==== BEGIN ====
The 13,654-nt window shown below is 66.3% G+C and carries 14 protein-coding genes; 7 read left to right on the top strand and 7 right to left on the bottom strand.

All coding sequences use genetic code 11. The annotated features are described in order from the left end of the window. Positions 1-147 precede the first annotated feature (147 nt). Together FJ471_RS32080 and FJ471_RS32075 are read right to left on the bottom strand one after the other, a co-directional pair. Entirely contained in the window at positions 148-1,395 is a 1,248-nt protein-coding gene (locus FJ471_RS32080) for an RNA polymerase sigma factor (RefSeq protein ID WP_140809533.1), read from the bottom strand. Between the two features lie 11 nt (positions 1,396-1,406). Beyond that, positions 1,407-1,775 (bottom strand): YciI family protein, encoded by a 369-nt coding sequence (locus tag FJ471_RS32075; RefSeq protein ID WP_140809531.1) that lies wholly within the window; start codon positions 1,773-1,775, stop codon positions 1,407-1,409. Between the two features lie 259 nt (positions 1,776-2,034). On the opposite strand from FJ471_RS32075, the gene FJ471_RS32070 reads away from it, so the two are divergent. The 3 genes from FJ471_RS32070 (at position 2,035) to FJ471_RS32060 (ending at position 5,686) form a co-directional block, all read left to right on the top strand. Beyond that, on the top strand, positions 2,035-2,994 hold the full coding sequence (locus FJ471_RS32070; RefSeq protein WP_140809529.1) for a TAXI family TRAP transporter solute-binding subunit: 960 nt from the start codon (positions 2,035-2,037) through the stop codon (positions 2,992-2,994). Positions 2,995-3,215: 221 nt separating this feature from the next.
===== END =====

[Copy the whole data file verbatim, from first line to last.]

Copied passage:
The 13,654-nt window shown below is 66.3% G+C and carries 14 protein-coding genes; 7 read left to right on the top strand and 7 right to left on the bottom strand.

All coding sequences use genetic code 11. The annotated features are described in order from the left end of the window. Positions 1-147 precede the first annotated feature (147 nt). Together FJ471_RS32080 and FJ471_RS32075 are read right to left on the bottom strand one after the other, a co-directional pair. Entirely contained in the window at positions 148-1,395 is a 1,248-nt protein-coding gene (locus FJ471_RS32080) for an RNA polymerase sigma factor (RefSeq protein ID WP_140809533.1), read from the bottom strand. Between the two features lie 11 nt (positions 1,396-1,406). Beyond that, positions 1,407-1,775 (bottom strand): YciI family protein, encoded by a 369-nt coding sequence (locus tag FJ471_RS32075; RefSeq protein ID WP_140809531.1) that lies wholly within the window; start codon positions 1,773-1,775, stop codon positions 1,407-1,409. Between the two features lie 259 nt (positions 1,776-2,034). On the opposite strand from FJ471_RS32075, the gene FJ471_RS32070 reads away from it, so the two are divergent. The 3 genes from FJ471_RS32070 (at position 2,035) to FJ471_RS32060 (ending at position 5,686) form a co-directional block, all read left to right on the top strand. Beyond that, on the top strand, positions 2,035-2,994 hold the full coding sequence (locus FJ471_RS32070; RefSeq protein WP_140809529.1) for a TAXI family TRAP transporter solute-binding subunit: 960 nt from the start codon (positions 2,035-2,037) through the stop codon (positions 2,992-2,994). Positions 2,995-3,215: 221 nt separating this feature from the next.